Tuesday, April 10, 2012

The long history (and future) of white roofs

Unlike high-technology solutions to reduce energy use like light-emitting diodes (LED's) in lamp fixtures, white roofs have a long and humble history. Houses in hot climates around the world have been whitewashed literally for centuries now.

From a U.S. perspective, before the advent of central air-conditioning in the mid-20th-century, white and cream-colored houses with reflective tin roofs were the norm in places like South Florida. Then central air-conditioning arrived, along with dark roofs whose basic ingredients were often asphalt, tar and bitumen, or asphalt-based shingles. These materials absorb as much as 90% of the sun’s heat energy — often useful in New England, but less so in places like Texas. By contrast, a white roof can absorb as little as 10-15%.

"Relative newcomers to the West and South brought a lot of habits and products from the Northeast,” said Joe Reilly, the president of American Rooftile Coatings, a supplier. “What you see happening now is common sense.”

Around the country, roof makers are racing to develop products like those from Conklin in the hope of profiting as the movement spreads from the flat roofs of the country’s malls to the sloped roofs of its suburbs.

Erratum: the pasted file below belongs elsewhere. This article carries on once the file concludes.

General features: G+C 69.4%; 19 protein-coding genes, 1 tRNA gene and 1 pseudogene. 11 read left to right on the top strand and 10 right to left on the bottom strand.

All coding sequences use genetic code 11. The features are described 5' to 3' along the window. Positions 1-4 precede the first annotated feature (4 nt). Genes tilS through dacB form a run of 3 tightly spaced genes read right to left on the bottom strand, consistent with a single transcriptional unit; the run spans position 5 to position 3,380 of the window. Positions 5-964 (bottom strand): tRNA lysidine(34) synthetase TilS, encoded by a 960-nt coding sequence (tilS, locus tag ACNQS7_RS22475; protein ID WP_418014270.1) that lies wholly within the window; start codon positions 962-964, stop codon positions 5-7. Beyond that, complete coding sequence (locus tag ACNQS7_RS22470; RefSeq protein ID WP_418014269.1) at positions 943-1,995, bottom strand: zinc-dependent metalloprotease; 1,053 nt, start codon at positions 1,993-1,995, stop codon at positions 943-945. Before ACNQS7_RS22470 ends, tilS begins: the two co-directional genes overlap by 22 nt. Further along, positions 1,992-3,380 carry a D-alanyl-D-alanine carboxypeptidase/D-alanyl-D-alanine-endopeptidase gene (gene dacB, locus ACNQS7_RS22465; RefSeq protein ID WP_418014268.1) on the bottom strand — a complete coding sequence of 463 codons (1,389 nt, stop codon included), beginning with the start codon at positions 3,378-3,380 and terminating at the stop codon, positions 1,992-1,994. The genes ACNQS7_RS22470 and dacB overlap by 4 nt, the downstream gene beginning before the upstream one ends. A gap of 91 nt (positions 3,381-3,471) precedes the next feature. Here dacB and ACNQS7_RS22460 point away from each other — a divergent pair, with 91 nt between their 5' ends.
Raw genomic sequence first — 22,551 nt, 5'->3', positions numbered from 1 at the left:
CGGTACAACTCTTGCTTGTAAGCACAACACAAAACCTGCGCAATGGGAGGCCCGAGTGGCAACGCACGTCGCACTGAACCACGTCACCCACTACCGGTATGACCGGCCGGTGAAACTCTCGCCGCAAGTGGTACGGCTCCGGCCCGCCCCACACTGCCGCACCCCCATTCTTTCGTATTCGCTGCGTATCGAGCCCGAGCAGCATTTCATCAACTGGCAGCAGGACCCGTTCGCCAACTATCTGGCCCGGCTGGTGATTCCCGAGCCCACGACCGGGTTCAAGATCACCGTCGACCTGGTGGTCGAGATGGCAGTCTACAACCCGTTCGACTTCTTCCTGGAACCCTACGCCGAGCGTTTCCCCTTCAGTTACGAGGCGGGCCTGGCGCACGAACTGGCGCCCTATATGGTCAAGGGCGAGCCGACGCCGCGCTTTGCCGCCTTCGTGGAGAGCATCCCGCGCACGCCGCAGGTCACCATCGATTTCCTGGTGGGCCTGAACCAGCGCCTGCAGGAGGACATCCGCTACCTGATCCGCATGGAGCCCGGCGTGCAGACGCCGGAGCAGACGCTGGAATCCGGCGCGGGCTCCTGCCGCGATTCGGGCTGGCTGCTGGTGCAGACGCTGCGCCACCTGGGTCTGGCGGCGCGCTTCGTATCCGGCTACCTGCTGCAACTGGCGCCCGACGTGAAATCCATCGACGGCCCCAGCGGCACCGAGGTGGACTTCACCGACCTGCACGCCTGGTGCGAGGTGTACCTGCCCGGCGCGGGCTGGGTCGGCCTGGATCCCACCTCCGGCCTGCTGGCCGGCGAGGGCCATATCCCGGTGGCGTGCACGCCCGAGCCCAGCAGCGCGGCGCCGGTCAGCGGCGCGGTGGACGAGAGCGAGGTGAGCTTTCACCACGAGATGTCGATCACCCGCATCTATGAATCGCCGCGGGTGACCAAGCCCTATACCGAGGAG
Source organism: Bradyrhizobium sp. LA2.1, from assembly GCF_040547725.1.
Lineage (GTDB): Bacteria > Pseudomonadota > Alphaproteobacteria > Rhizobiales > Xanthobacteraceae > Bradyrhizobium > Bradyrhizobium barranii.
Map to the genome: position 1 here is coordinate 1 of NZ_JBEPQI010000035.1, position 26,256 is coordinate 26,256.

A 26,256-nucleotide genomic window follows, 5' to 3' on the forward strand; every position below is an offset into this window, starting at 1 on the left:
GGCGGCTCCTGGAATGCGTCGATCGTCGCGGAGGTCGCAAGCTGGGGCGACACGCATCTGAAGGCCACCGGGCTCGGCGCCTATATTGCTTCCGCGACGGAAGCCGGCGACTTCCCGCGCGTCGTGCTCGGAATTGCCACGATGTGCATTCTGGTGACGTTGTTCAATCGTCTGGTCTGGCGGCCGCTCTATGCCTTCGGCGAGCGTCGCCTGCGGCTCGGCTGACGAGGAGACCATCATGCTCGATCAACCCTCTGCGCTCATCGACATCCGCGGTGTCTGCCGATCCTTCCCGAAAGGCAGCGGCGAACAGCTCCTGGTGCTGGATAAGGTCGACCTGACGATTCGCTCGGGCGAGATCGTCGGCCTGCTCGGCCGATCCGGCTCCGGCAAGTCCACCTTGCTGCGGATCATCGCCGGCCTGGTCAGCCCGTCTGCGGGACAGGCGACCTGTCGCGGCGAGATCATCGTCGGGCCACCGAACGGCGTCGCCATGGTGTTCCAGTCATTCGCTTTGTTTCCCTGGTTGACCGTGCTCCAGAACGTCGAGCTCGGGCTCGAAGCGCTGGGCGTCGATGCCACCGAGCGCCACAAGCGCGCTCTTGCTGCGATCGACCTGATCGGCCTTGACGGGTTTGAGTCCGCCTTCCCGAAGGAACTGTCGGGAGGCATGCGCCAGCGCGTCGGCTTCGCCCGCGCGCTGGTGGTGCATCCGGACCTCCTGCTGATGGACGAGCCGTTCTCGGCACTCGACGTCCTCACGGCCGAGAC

Years of detailed work by scientists at the Lawrence Berkeley Laboratory have provided the roof makers with a rainbow of colors, showing the amount of light that each hue reflects and the amount of heat it re-emits. White is not always a buyer’s first choice of color, so manufacturers like Conklin and others have used federal color charts to create “cool” but traditional colors, like cream, sienna and gray, that yield savings (though less than what purely white roofs do).

In an experiment, the National Laboratory in Oak Ridge, Tennessee, had two kinds of terra-cotta-colored cement tiles installed on four new homes at the Fort Irwin Army base in California. One kind was covered with a special paint and reflected 45% of the sun’s rays — nearly twice as much as the other kind. The two homes with roofs of highly reflective paint used 35% less electricity last summer than the two with less reflective paint.

Hashem Akbari of Lawrence Berkeley Laboratory says he is unsure how long it will take cool roofs to truly catch on. But he points out that most roofs, whether tile or asphalt-shingle, have a life span of 20-25 years. If the roughly 5% of all roofs that are replaced each year were given cool colors, he said, the country’s transformation would be complete in just two decades.

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Patton Services | (309) 303-3128 | rpatton55@comcast.net | http://www.whiteroofingsystems.com

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